Deception in practice: Hunting and bullfighting entanglements in southern Spain

Santiago M. Cruzada, Esteban Ruiz-Ballesteros, Alberto del Campo Tejedor


Deception is a recurrent strategy deployed in the relations between human beings, between humans and animals, and even between animals, and is normally analyzed from a perspective that emphasizes its discursive nature and certain of its ontological, epistemological and axiological effects. According to this orthodox view, deception falsifies, distorts, and conceals reality; it thus equates to a lie and is consequently devalued by it. An analysis of two ethnographic contexts of human–animal relations in southern Spain—partridge hunting and bullfighting—allows us to go beyond such a univocal and simple notion of deception. Through our analysis we wish to problematize and reconceptualize that notion, in a way that considers it as a practice and even as a resource; as a form of knowledge that fosters interaction and the generation of singular frameworks of experience, in which reality, the product of that deception, is lived—paradoxically—in terms of truth.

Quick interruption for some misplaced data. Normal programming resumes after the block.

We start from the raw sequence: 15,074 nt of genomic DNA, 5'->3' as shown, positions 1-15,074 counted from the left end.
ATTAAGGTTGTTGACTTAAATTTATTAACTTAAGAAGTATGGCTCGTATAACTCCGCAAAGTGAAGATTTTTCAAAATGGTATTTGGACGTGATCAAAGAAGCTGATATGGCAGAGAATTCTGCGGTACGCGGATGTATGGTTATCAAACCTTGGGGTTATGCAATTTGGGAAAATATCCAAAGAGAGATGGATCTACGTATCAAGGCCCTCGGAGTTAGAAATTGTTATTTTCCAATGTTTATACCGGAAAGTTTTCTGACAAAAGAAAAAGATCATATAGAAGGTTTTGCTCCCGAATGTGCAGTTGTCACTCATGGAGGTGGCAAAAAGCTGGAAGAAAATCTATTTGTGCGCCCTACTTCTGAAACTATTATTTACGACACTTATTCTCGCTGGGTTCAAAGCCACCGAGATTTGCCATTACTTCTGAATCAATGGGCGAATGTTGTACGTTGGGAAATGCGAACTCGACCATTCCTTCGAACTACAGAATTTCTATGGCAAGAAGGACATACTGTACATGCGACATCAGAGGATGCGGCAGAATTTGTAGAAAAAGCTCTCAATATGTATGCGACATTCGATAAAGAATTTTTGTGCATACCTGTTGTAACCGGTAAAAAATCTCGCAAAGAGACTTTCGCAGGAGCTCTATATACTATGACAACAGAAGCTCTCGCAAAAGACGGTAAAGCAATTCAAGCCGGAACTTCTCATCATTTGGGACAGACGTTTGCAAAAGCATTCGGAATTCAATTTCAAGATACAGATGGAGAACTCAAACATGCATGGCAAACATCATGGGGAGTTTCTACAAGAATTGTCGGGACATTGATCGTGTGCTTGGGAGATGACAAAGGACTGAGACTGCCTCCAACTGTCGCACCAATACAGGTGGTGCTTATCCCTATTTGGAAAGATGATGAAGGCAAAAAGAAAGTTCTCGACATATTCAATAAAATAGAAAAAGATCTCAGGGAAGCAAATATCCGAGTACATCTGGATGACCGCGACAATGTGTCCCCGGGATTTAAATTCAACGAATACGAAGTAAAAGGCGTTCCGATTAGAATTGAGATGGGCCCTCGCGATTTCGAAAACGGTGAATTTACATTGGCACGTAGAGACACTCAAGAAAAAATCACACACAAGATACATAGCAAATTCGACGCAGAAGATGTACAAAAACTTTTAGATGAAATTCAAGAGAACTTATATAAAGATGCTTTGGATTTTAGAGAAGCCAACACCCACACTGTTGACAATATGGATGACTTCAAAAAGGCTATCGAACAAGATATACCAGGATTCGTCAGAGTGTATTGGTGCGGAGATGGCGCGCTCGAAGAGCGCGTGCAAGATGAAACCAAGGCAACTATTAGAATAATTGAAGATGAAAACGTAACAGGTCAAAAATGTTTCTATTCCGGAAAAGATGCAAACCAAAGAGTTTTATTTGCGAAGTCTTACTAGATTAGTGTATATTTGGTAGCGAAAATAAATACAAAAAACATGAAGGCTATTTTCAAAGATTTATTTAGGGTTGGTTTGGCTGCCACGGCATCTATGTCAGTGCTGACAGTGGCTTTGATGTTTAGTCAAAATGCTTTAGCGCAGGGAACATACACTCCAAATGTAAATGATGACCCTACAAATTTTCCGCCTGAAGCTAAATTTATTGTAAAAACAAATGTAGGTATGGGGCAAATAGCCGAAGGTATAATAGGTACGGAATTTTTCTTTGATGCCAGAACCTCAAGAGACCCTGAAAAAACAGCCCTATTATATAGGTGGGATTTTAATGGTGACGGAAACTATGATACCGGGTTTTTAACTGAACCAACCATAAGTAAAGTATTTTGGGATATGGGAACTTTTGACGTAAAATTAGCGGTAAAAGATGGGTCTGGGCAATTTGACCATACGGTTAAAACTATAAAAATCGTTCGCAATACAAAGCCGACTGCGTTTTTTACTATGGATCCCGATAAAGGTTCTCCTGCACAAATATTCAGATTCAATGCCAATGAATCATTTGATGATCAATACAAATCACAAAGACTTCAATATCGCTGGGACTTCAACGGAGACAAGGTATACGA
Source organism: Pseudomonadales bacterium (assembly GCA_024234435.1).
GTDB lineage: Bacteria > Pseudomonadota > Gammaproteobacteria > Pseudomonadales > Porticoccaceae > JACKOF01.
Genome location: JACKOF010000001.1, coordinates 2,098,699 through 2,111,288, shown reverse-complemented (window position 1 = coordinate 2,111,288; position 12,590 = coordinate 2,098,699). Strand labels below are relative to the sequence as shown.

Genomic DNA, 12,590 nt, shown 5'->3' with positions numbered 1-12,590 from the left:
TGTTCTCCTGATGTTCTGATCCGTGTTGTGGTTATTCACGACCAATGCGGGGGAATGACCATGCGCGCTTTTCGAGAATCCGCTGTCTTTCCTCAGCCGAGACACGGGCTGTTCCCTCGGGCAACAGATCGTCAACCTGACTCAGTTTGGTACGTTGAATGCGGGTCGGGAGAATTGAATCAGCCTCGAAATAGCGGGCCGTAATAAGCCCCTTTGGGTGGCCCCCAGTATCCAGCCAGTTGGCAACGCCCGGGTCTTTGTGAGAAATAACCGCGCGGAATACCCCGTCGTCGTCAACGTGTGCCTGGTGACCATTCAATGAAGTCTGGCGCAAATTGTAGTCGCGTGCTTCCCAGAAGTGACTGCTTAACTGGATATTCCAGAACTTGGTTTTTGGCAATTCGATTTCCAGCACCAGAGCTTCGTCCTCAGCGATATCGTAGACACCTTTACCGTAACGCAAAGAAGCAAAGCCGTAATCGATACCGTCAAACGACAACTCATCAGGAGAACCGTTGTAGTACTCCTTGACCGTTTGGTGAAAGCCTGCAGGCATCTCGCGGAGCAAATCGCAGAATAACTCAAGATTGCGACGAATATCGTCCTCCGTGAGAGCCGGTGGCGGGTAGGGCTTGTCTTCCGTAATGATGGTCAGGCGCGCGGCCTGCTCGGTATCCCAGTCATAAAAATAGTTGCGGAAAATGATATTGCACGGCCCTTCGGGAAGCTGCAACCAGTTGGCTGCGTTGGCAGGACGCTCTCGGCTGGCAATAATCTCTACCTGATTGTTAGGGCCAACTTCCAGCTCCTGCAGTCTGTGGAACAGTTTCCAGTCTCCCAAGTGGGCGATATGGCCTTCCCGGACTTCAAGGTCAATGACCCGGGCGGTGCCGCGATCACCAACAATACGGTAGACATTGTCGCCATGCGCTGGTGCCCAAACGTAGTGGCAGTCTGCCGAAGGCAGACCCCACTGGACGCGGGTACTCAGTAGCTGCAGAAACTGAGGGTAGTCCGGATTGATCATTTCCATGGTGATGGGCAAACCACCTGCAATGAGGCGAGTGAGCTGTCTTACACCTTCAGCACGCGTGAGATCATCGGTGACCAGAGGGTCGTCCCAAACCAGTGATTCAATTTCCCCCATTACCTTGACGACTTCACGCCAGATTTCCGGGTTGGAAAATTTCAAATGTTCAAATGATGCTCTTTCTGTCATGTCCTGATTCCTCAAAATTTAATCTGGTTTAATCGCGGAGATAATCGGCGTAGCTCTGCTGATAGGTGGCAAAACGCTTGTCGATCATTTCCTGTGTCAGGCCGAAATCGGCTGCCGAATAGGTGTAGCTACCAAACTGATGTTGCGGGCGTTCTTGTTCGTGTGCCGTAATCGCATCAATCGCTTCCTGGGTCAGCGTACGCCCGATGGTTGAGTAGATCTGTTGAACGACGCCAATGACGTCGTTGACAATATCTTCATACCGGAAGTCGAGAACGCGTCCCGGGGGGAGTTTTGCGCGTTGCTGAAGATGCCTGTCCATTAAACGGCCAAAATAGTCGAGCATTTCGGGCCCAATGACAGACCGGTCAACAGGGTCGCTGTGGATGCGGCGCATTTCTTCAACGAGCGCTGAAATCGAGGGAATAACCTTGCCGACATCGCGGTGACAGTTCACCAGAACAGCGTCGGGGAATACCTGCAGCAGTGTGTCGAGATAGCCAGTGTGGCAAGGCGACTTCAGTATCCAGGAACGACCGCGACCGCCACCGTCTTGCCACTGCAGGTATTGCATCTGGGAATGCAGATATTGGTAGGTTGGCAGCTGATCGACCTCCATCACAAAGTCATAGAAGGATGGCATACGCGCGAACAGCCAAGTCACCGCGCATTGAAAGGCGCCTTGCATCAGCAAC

Deception, human–animal relations, southern Spain, hunting, bullfighting, practice

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DOI: https://doi.org/10.1086/706804